University of Minnesota
University of Minnesota
Sustainability Education

4th Annual Silverwood Park Sustainability Fair

November 13, 2015Kyle SamejimaEvents0

You’re invited to the fourth annual Silverwood Park Sustainability Fair!  

Silverwood Sustainability FairSm

Silverwood Sustainability Fair 2014

We are back by popular demand to host this green event in collaboration with the University of Minnesota, Saint Anthony Village, the City of Falcon Heights, the City of Lauderdale, and the Three Rivers Park District!

This event is free and open to the public!

When: Thursday, November 19, 2015 
Where: Silverwood Nature Center 2500 County Rd E
St. Anthony, MN 55421

Come to the fair to learn more about sustainability and how you can incorporate it into your life and your community. At the University of Minnesota we have some of the brightest minds working on some of the largest challenges; this is an excellent opportunity for you to see some of the current solutions to relevant problems in your community. There will be chances to win prizes, eat free food, and expand your knowledge.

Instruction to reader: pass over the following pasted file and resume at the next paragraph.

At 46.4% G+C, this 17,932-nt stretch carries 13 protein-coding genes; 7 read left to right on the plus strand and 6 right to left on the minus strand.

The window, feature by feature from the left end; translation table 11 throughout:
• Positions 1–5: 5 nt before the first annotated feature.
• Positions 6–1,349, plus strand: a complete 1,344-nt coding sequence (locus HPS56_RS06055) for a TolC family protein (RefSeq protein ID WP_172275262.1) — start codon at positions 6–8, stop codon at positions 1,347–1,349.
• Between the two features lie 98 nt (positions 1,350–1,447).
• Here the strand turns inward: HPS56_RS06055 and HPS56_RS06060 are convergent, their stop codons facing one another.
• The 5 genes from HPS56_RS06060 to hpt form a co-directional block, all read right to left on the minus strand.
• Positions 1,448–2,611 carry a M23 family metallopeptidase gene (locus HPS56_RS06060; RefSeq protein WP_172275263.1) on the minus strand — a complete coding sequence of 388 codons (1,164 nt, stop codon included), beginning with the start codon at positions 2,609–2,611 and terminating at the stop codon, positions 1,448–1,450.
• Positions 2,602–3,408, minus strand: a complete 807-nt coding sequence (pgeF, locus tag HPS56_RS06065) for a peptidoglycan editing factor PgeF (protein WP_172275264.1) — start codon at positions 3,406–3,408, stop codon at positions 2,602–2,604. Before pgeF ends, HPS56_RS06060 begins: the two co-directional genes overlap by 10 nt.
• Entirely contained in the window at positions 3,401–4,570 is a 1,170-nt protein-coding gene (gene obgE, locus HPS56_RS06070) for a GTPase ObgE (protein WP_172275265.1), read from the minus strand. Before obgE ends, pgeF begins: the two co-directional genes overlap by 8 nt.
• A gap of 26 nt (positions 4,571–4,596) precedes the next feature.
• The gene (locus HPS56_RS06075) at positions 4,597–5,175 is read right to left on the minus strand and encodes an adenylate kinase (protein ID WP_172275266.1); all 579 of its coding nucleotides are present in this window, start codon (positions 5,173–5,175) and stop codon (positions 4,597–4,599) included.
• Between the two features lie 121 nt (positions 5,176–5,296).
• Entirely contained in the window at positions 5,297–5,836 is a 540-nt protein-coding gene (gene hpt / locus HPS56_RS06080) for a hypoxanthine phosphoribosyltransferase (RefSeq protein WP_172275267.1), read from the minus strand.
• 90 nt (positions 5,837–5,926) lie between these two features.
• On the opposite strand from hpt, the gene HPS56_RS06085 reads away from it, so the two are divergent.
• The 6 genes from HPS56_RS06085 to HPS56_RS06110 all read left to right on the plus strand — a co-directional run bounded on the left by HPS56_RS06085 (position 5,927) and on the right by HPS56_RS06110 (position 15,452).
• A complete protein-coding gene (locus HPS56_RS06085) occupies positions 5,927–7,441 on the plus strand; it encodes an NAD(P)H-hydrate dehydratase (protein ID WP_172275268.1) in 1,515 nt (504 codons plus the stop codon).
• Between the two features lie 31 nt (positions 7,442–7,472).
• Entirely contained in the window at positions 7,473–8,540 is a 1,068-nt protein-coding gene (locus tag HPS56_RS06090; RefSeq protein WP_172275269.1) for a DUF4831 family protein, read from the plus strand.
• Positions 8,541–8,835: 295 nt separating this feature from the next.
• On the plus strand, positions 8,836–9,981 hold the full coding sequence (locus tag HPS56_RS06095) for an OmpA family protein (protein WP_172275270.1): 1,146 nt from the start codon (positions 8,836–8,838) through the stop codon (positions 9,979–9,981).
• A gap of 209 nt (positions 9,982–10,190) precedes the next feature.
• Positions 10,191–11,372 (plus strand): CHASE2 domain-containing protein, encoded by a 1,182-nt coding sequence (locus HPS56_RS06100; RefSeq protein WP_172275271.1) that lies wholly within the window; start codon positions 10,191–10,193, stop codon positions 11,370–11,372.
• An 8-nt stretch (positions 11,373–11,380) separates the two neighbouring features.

Sustainability Fair 2014SustFair2014Butterfly

In addition to the vendors from around the area, the students from the University of Minnesota’s SUST 4004 (Sustainable Communities) class have been applying our classwork to real life situations in Falcon Heights, St. Anthony Village, and Lauderdale. The fair is a chance for them to present the progress they have made as they continue towards their final reports. Other than the group of students involved with planning the fair, you can expect to see the following projects around the fair:

  • Bus Rapid Transit
  • Model Home
  • Bike Infrastructure
  • Scaling Home Energy
  • Comprehensive Plan
  • Housing Development

We realize that the fair happens right around dinner time. Don’t worry!!! Food will be provided from the following vendors:

  • Aki’s BreadHaus
  • The Wedge Co-op
  • Eastside Food Co-op
  • Common Roots Catering

This is an event for your whole family! There will be a Kids’ Corner with lots of fun activities for your kids. They will have the opportunity to go on a Silverwood Scavenger Hunt, travel through the fair with a Vendor Passport, make leaf rubbings, and build a Mr. Potato Head Planter to grow plants.

By attending the fair, you will have the opportunity to collaborate with other members of your community to create a more resilient future. Together, we can change the world by sharing our knowledge and bringing diverse skills to the table.